Thursday, April 27, 2006

Lumbering Along

Here's the full text of the proposed softwood lumber deal.

Boiled down to its essence:

--We get 80% of the export tariffs imposed on our lumber back;
--We'll cap our exports to 34% of the U.S. market and pay surcharges for any excesses.

For a deal that roughly restores the status quo ante, it's getting a rough ride from the industry:

Shares of Canadian lumber companies dropped Thursday ahead of Mr. Harper's news, as a slew of analysts derided the tentative deal.

"The deal is awful. It basically marginalizes the Canadian industry over the next seven years," Richard Kelertas, an analyst at Desjardins Securities, said in an interview.

"Even if the Americans make some modifications to this, it is still a trap for the Canadians. The trap is that there is no language to exit, so they will be trapped in this bad deal for seven years."


Mr. Kelertas, the Desjardins Securities analyst, said that the original deal flew in the face of the North American Free Trade Agreement and World Trade Organization regulations, which state that cross-border deals are illegal. "The danger here is that you set a very dangerous precedent by saying that NAFTA is no good and can be argued by the Americans that it is unconstitutional."

Incredible to see all the same people who were whining about NAFTA now whining that NAFTA isn't being followed.

Perhaps this wasn't the best deal we hoped for, but given how badly the previous government poisoned relations with the U.S., it was the best we could get under a new, less hostile government.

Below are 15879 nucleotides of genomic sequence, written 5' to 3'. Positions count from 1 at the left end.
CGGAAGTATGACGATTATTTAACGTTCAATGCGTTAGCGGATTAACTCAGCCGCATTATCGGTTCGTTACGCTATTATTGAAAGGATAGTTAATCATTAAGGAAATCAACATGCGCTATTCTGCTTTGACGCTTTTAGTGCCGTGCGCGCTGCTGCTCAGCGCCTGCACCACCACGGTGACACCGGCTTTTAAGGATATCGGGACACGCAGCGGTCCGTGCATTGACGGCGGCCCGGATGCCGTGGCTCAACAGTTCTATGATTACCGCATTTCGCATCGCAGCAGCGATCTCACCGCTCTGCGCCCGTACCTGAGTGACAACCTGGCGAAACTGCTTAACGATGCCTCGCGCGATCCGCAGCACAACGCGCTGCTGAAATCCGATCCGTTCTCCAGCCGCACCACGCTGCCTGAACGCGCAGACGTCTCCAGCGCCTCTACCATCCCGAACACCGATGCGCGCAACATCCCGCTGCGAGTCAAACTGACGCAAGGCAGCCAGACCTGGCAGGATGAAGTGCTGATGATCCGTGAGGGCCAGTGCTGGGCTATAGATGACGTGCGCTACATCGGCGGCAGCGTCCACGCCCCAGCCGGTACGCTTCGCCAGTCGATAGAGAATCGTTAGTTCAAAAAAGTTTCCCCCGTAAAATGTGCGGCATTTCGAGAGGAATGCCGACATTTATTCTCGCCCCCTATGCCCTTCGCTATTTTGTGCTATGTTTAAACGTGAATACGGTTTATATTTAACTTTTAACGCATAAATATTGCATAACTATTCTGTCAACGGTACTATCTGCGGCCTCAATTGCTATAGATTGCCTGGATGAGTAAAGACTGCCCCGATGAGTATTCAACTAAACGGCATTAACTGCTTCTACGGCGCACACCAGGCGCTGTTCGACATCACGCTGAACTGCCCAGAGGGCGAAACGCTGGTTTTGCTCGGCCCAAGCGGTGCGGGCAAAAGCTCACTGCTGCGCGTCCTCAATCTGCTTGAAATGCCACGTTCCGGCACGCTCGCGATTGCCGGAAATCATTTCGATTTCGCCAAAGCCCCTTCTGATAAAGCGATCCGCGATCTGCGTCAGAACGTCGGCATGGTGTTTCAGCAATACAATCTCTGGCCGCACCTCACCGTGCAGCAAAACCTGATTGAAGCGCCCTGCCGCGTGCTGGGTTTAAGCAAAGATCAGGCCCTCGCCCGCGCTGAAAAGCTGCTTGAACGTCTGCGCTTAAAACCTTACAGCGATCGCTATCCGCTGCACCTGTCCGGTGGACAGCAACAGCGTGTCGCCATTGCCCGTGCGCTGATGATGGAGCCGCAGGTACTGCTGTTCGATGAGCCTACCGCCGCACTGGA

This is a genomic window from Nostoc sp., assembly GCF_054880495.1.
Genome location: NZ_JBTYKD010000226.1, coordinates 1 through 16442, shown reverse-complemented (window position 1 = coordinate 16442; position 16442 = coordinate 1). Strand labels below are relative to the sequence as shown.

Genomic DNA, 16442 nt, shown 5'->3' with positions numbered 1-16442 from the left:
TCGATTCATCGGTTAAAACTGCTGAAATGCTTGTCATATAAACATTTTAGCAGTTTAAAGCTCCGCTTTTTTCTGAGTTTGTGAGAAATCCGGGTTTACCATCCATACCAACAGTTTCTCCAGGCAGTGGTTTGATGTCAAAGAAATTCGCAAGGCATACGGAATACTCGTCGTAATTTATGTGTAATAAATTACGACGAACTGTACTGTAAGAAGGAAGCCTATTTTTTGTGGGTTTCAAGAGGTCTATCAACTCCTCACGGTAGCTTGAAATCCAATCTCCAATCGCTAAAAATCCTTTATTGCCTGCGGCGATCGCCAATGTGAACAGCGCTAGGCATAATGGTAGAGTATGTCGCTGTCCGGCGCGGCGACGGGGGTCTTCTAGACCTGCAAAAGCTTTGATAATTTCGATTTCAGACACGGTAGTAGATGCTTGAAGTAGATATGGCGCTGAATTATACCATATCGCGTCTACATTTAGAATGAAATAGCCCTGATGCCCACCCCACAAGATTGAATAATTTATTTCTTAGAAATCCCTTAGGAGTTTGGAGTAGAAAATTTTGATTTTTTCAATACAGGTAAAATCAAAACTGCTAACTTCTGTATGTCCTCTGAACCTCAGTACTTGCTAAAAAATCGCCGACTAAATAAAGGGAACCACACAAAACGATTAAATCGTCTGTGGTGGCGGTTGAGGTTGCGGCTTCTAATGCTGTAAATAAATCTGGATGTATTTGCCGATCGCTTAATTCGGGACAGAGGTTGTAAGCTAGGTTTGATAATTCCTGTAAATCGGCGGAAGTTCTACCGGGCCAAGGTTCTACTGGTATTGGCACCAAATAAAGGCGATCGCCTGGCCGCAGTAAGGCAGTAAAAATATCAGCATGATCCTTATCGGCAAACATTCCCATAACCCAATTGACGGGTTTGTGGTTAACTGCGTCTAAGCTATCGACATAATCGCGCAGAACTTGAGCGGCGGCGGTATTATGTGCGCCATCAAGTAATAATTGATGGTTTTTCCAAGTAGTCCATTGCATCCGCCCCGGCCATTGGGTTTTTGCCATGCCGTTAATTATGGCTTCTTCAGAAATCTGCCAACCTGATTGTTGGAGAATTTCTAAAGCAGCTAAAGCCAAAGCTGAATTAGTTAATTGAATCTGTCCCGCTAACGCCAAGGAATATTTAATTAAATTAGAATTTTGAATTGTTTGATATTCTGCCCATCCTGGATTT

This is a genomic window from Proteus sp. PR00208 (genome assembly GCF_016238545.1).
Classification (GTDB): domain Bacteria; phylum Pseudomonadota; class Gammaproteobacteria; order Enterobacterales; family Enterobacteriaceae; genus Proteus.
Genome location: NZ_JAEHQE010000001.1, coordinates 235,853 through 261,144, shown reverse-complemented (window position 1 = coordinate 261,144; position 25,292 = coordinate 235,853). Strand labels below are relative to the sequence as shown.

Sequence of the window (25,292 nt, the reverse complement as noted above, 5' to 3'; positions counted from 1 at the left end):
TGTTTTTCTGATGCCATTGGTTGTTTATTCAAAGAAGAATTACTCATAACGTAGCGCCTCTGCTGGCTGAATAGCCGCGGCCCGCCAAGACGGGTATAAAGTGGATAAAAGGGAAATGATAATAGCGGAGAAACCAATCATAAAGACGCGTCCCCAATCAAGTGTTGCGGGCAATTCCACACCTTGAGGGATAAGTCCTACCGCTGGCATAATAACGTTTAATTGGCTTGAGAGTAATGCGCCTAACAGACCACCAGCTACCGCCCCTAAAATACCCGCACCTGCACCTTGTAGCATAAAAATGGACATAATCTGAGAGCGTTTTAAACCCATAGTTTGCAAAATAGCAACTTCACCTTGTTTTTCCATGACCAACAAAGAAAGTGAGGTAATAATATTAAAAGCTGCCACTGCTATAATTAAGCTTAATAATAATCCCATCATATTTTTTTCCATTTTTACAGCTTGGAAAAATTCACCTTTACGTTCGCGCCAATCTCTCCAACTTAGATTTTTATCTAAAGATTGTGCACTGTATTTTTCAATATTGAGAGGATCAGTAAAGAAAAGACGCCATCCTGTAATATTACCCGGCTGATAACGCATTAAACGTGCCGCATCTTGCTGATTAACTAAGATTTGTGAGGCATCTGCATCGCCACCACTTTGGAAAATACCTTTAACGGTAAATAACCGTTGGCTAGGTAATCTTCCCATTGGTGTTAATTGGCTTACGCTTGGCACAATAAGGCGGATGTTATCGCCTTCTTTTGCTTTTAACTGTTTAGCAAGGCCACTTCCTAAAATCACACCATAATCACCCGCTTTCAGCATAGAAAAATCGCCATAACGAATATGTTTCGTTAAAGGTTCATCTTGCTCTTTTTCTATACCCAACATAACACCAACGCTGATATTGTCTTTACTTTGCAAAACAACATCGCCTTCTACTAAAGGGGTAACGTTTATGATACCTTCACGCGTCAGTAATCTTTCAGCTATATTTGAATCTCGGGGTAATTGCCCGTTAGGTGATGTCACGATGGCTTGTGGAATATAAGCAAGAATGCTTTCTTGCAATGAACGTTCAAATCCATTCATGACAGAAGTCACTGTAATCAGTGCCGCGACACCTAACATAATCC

Still, an imperfect solution is better than no solution and thousands of lumber industry workers being thrown out of work as a result.


Joanne (True Blue) said...

Boy, I don't even pretend to understand the ins and outs of this one. You gotta figure that Emerson and company would get the best deal they could. There was a small window of opportunity to work in. Time will tell, I guess.

CuriosityKilledTheCat said...

Harper, the softwood "deal", and implications for Canada.

"Sellout" Stephen has "resolved" the softwood dispute, so the news says. He has done this by going on bended knee to a President who has gained a reputation – not shared by any other President to date – for spurning legalities, ignoring the rule of law, and unilaterally breaking legally binding treaties entered into between nations.

In so doing, Sellout Stephen has agreed to allow the USA to breach its obligations owed to Canada under a legally binding treaty (NAFTA), despite clear court and tribunal decisions supporting Canada's position.

What are the implications of this incredibly shortsighted and stupid decision by this so-called "policy wonk" Prime Minister? Here are a few:

• Harper has telegraphed to the USA and to others that Canada will not insist on legally binding international treaties being upheld.

• Harper and his New Tories have shown that Canada is run by a weak government, which can be easily browbeaten, and which will settle for less than the country is entitled to.

• Harper has shown contempt for the rule of law equal to the contempt shown by Bush during his failed presidency. This is a new and dangerous path for a Prime Minister of Canada to tread, and reveals a startling moral lack on the part of the New Tories.

• Harper will sell out any principles for short term political gain, especially if by doing so he can curry favour with the USA.

The question can now be asked: Who speaks for Canada?

Apparently not this Prime Minister.

It is time for him to go.